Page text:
Review: The Body Institute

cover-body instituteTitle: Body Institute
Author: Carol Riggs
Series: ?
Genre: YA Sci-Fi
Length: Novel
Available: Sept 1st


Meet Morgan Dey, one of the top teen Reducers at The Body Institute.

Thanks to cutting-edge technology, Morgan can temporarily take over another girl’s body, get her in shape, and then return to her own body-leaving her client slimmer, more toned, and feeling great. Only there are a few catches…

For one, Morgan won’t remember what happens in her “Loaner” body. Once she’s done, she won’t recall walks with her new friend Matt, conversations with the super-cute Reducer she’s been text-flirting with, or the uneasy feeling she has that the director of The Body Institute is hiding something. Still, it’s all worth it in the name of science. Until the glitches start…

Suddenly, residual memories from her Loaner are cropping up in Morgan’s mind. She’s feeling less like herself and more like someone else. And when protests from an anti-Body Institute organization threaten her safety, she’ll have to decide if being a Reducer is worth the cost of her body and soul…

Source: ARC from Entangled Teen via NetGalley

In a futuristic US where healthcare has now become universally free, the government is cracking down on weight in order to lessen the burden on the system. Extra taxes are levied on people who go too far above their recommended weight and from then on things become very difficult. Which is where the Body Institute comes in. Can’t shift the weight? No problem, head to the Institute and a nifty bit of tech will swap your consciousness for someone else’s and they’ll do the work for you. It might take a couple of months or even a year, but you won’t know a thing because your brain has been downloaded and put into storage for later.

As for the Reducers who will trim and tone your body for you, well, their body gets put into suspended animation, ready to be revived when they return to their own heads. Sounds like a great idea! Or not, depending on how paranoid you might be. But for those sporting types who need an extra incentive, a Reducer is paid very well for their time.

Which is why Morgan signs up. Super-smart yet from a poorer background, she wants to help both clear her family’s debt and make it to college. Her friends and family have reservations about the whole idea, but Morgan wants to save the world so off she goes. Of course nothing is quite as simple as that, as the reader learns when Morgan says one thing at the end of her first contract, then thinks something completely different mere days later. This is because the Reducer’s brain map is taken from when they first leave their body, while the version of them at the end is discarded. This is to protect the privacy of their client, but it also means anything Morgan learnt while Reducing is effectively gone. Which is rather convenient for the shady types that linger in the background.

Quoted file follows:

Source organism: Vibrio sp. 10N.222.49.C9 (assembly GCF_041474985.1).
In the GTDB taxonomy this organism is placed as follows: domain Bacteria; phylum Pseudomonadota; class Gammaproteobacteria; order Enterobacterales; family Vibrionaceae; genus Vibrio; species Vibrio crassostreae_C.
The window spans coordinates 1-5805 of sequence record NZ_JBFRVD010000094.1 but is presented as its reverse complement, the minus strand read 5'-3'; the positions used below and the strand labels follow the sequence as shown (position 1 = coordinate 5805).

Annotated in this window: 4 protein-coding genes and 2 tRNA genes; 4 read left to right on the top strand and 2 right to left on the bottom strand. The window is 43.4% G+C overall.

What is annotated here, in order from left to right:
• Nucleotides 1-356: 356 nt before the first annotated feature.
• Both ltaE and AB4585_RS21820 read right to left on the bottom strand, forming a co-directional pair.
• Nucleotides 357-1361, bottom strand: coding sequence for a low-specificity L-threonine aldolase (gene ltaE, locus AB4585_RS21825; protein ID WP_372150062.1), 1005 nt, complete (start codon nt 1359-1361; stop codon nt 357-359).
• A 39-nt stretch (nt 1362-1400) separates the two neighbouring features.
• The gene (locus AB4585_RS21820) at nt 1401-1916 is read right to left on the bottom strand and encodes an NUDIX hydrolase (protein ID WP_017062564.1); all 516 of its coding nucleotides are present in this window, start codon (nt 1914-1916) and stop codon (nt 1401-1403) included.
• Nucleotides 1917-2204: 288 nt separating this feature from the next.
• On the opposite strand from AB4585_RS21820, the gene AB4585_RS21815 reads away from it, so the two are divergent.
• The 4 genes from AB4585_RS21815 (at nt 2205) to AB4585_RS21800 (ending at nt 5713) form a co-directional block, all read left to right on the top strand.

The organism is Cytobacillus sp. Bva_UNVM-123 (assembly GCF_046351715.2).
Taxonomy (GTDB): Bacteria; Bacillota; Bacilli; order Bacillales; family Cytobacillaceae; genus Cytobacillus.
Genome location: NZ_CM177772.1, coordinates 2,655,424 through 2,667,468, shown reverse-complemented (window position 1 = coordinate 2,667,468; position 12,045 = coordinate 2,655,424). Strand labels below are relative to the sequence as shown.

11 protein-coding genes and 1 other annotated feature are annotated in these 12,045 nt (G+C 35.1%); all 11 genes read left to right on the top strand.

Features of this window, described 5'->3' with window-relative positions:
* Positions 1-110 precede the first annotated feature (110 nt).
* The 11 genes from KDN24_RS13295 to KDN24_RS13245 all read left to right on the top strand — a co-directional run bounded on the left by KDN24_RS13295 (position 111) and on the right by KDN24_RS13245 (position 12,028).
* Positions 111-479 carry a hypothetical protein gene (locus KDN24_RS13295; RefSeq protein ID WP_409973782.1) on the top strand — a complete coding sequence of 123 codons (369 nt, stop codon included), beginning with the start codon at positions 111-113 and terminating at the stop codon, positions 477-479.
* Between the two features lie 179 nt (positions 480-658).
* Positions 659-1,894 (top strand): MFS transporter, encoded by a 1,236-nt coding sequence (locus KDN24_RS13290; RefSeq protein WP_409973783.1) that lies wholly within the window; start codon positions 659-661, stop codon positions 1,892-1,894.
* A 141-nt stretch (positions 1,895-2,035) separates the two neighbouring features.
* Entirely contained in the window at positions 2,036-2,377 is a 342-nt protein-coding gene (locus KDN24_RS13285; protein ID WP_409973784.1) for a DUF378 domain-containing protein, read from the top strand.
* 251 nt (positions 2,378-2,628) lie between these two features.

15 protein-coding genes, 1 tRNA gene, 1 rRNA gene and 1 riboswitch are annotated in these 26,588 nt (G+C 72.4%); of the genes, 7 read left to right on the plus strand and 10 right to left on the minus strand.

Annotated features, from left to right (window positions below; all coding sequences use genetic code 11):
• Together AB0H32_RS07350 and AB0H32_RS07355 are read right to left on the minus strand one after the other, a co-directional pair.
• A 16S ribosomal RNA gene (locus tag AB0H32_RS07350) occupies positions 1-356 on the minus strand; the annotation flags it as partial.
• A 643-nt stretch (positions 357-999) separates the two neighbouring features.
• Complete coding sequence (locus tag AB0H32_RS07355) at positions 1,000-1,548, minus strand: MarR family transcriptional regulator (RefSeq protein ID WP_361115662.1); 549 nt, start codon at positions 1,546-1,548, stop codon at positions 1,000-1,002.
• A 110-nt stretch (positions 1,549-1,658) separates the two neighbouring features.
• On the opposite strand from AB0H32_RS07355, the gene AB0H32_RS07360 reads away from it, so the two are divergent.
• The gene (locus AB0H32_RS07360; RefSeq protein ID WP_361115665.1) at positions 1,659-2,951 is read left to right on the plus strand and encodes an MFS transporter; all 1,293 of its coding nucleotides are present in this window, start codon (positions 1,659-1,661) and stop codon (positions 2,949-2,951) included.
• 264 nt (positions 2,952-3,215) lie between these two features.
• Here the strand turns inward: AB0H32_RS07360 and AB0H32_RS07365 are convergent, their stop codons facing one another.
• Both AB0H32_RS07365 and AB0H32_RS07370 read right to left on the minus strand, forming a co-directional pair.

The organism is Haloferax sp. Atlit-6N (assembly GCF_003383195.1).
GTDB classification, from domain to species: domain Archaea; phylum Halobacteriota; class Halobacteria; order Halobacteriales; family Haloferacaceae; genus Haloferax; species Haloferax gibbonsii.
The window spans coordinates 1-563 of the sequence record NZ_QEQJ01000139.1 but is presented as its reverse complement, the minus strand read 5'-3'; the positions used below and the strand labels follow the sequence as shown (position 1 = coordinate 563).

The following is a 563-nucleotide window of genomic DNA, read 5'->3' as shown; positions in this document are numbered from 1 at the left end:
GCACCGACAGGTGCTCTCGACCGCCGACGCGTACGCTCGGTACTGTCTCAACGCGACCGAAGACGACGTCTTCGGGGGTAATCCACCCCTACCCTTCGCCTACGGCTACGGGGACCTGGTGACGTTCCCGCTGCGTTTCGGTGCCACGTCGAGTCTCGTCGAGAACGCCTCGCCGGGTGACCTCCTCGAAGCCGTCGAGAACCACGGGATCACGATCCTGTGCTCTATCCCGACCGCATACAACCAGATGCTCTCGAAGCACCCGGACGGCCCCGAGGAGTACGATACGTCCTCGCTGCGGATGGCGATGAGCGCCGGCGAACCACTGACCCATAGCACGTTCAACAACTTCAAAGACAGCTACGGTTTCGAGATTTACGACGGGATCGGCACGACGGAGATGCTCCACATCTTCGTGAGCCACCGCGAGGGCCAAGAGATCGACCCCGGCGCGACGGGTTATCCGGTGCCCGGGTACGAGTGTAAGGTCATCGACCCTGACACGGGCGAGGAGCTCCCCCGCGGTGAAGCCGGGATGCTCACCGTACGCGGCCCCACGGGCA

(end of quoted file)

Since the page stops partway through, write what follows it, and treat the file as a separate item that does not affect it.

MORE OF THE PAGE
I liked this book – I thought it was clever and I definitely enjoyed it. However, those sensitive about fat shaming might find the first bit of the book uncomfortable. Morgan has definitely been raised to perceive image and body weight in a very specific way – which is fine for her, since she’s naturally athletic. This does change, and I appreciated the way she changed her opinion on why people gained weight and how the rest of the world saw overweight people, but it is gradual and the point is never really hammered home.

Because this book is more about ethics and the morals behind body swapping, even for supposedly “good” reasons. Morgan is convinced at the beginning that she’s helping to save the world, but is she really? As the book progresses plenty of doubts are raised about the Body Institute and many other issues regarding this world. Privacy and personality and what makes You you are themes that recur again and again. Morgan has a lot to learn and quite a journey to go on, and although it is pretty slow to begin with, things definitely speed up around the halfway point.

There is a romantic element, but it’s a steady, sweet kind that again played up the themes of image and perception, and is as much about friendship as anything deeper. It also helps when the mystery starts unraveling because it gives Morgan a friend that she can at least talk to, which she is otherwise lacking since she’s pretty isolated for most of this story.

There are also a few neat twists, some of which are more obvious than others, which raise extra ethical dilemmas as well as aiding in the confusion. If I’m honest I felt that the ending was a bit rushed, and was left confused as to whether this is part of a series or a standalone. Things went a lot further than I anticipated at the end and for me it was neither a complete end nor a stay-tuned-for-next-time. Instead it landed somewhere in the middle.

However, if you like your sci-fi to ask big questions and turn social perceptions on their side (if not quite on their head), and appreciate a heroine who steadily puts together puzzle pieces without having unlikely leaps of logic, then you might well enjoy this. I did, and I wouldn’t mind seeing more if this does turn out to be a series.

The Body Institute is out September 1st!
Visit Carol Riggs for more details.


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